Saturday, March 22, 2008
Last Updated Saturday March 22, 2008, EDT 9:48 AMBY BOB GROVESThe cost of Valley Hospital’s proposed expansion would threaten Ridgewood’s taxpayers and the future of the facility, critics charged.
Valley’s $750 million plan to replace two of its older buildings with three new ones over the next decade could balloon, with interest, to $1 billion — and that would require the hospital to earn an additional $40 million a year for 25 years to pay it off, said Paul Gould. He is a member and spokesman of Concerned Residents of Ridgewood, a neighborhood group that has opposed Valley’s expansion plans for months.
“Where will it come from?” Gould said. “Will we end up with another Pascack Valley?” The Westwood hospital went bankrupt and closed last year after building a $50 million addition.
On the contrary, Valley’s plan “is vital to its success,” said Maureen Curran Kleinman, a hospital spokeswoman.
“If Valley is not allowed to renew over time, we will not be the hospital that the community will choose for its medical care in the future,” Kleinman said in a statement. “It will impede our ability to attract the best physicians and staff, and the hospital would be at risk of facing the same unfortunate fate as Pascack Valley and many other New Jersey hospitals that have been forced to close their doors.”
The Ridgewood Planning Board is deciding whether to approve separate requests, by Valley and by Concerned Residents, for changes in the village’s hospital zone ordinances and master plan. Those changes would either allow the hospital to expand or preserve the surrounding neighborhood.
Beyond financial concerns about the hospital’s plan, Gould and other members of his group worry how much Valley’s expansion would cost the village.
“Taxpayers would absorb the additional infrastructure costs of roads, fire and police, which are paid for by the residents of Ridgewood,” he said.
If, for example, Valley increased its occupancy rate from its current 87 percent to 100 percent, to help pay for the expansion, that could add 80,000 car trips on village streets to the hospital per year, on top of 600,000 vehicle visits already made there annually, Gould said.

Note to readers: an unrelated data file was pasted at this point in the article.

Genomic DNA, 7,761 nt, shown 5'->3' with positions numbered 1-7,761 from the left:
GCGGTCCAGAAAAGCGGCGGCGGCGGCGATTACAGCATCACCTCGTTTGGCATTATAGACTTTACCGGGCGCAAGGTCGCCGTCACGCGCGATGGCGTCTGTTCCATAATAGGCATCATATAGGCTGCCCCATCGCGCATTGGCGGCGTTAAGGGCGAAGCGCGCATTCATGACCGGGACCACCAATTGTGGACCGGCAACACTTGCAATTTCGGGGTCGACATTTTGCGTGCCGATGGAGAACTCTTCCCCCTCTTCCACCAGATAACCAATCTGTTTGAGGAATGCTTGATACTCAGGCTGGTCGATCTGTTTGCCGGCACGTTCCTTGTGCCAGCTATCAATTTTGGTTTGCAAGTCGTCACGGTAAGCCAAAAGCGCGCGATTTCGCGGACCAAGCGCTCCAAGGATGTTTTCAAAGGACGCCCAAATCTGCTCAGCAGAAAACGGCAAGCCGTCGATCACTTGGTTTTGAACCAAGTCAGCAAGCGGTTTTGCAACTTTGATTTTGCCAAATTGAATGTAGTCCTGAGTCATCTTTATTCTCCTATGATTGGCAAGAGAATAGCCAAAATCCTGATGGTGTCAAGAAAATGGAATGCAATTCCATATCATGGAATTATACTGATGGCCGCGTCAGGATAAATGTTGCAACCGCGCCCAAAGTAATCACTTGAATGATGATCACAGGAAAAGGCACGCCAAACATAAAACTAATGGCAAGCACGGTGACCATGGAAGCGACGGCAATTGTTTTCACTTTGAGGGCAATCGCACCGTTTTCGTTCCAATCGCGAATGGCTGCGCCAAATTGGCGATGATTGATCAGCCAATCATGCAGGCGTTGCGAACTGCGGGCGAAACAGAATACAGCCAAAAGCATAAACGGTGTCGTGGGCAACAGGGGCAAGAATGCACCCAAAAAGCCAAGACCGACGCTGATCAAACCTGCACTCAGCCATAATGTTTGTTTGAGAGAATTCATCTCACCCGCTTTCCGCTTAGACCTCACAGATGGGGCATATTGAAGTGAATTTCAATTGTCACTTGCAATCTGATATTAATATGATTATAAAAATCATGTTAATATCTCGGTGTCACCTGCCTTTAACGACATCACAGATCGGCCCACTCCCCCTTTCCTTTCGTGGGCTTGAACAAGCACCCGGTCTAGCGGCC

While other area hospitals have expanded or renovated in recent years, Valley’s $750 million plan is one of the most ambitious.
Gould’s group is worried that Valley will suffer the same fate as Pascack Valley, which succumbed to a $100 million annual debt after it opened an addition. The hospital closed in November.
“We do not want another bankrupt hospital,” Gould told the Planning Board during a public hearing this week.
But Valley officials say the hospital is not in financial danger.
Valley would finance the first phase of its expansion, estimated at $420 million, through tax-exempt bonds, fund-raising and existing cash, “as is typical financing for not-for-profit hospital projects,” Kleinman said.
Even after the project is complete, Valley’s debt will be “manageable and moderate in comparison to other hospitals,” Kleinman said.
Gould conceded that Valley “is very profitable today,” he said. At a time when many of the state’s hospitals are struggling financially, Valley hospital has $225 million in cash and investments and a $46 million debt, according to tax filings. Revenue increases by 8 percent each year, Gould said.
But to pay for the hospital to pay for the expansion, Gould said, net patient revenue would have to increase by an additional 8 percent a year. How will the hospital do that when it’s only adding three more beds to its current 451? he asked.
Valley officials have repeatedly said their building plan is being done to bring the hospital up to modern medical standards, not to bring in more patients. Will the hospital have to increase what it charges patients? the neighborhood group asked.
“Valley’s charges are among the absolute lowest of any hospital in the state,” Kleinman said. “Even after the project is in place we will still have charges well below other hospitals in New Jersey.”
The neighborhood group also claims that the Planning Board, through its attorney and other professional advisers, has already been negotiating with Valley officials about some terms of the expansion before it has been approved.
David Nicholson, chairman of the Planning Board, said its professionals had met with Valley officials, but denied that they had “negotiated” any of the proposal.
“The implication that this matter is already decided is simply not true,” Nicholson said.
Kleinman said the hospital met with village professionals to discuss the hospital ordinance and make a recommendation to the Planning Board, but not to negotiate terms of the proposed expansion.
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